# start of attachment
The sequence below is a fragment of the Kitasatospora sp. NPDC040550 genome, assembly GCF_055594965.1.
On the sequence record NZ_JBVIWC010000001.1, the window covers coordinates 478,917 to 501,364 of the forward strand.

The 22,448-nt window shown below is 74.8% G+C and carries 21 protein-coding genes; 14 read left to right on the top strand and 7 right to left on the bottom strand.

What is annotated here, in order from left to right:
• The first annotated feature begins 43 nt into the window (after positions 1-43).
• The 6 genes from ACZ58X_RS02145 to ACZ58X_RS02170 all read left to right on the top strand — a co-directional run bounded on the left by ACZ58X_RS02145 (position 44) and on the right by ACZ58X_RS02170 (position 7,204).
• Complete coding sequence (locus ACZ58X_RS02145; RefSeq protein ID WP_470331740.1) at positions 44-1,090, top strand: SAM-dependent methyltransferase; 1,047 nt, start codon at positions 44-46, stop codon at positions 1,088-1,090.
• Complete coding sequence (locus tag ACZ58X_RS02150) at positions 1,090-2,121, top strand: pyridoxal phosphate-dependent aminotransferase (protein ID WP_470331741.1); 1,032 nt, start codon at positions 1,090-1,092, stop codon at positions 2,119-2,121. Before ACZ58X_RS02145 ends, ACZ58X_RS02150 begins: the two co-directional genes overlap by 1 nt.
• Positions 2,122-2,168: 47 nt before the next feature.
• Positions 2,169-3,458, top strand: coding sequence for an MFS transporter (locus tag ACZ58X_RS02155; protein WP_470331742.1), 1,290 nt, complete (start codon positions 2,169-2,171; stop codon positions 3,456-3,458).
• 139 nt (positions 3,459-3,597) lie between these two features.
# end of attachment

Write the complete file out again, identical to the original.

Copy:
The sequence below is a fragment of the Kitasatospora sp. NPDC040550 genome, assembly GCF_055594965.1.
On the sequence record NZ_JBVIWC010000001.1, the window covers coordinates 478,917 to 501,364 of the forward strand.

The 22,448-nt window shown below is 74.8% G+C and carries 21 protein-coding genes; 14 read left to right on the top strand and 7 right to left on the bottom strand.

What is annotated here, in order from left to right:
• The first annotated feature begins 43 nt into the window (after positions 1-43).
• The 6 genes from ACZ58X_RS02145 to ACZ58X_RS02170 all read left to right on the top strand — a co-directional run bounded on the left by ACZ58X_RS02145 (position 44) and on the right by ACZ58X_RS02170 (position 7,204).
• Complete coding sequence (locus ACZ58X_RS02145; RefSeq protein ID WP_470331740.1) at positions 44-1,090, top strand: SAM-dependent methyltransferase; 1,047 nt, start codon at positions 44-46, stop codon at positions 1,088-1,090.
• Complete coding sequence (locus tag ACZ58X_RS02150) at positions 1,090-2,121, top strand: pyridoxal phosphate-dependent aminotransferase (protein ID WP_470331741.1); 1,032 nt, start codon at positions 1,090-1,092, stop codon at positions 2,119-2,121. Before ACZ58X_RS02145 ends, ACZ58X_RS02150 begins: the two co-directional genes overlap by 1 nt.
• Positions 2,122-2,168: 47 nt before the next feature.
• Positions 2,169-3,458, top strand: coding sequence for an MFS transporter (locus tag ACZ58X_RS02155; protein WP_470331742.1), 1,290 nt, complete (start codon positions 2,169-2,171; stop codon positions 3,456-3,458).
• 139 nt (positions 3,459-3,597) lie between these two features.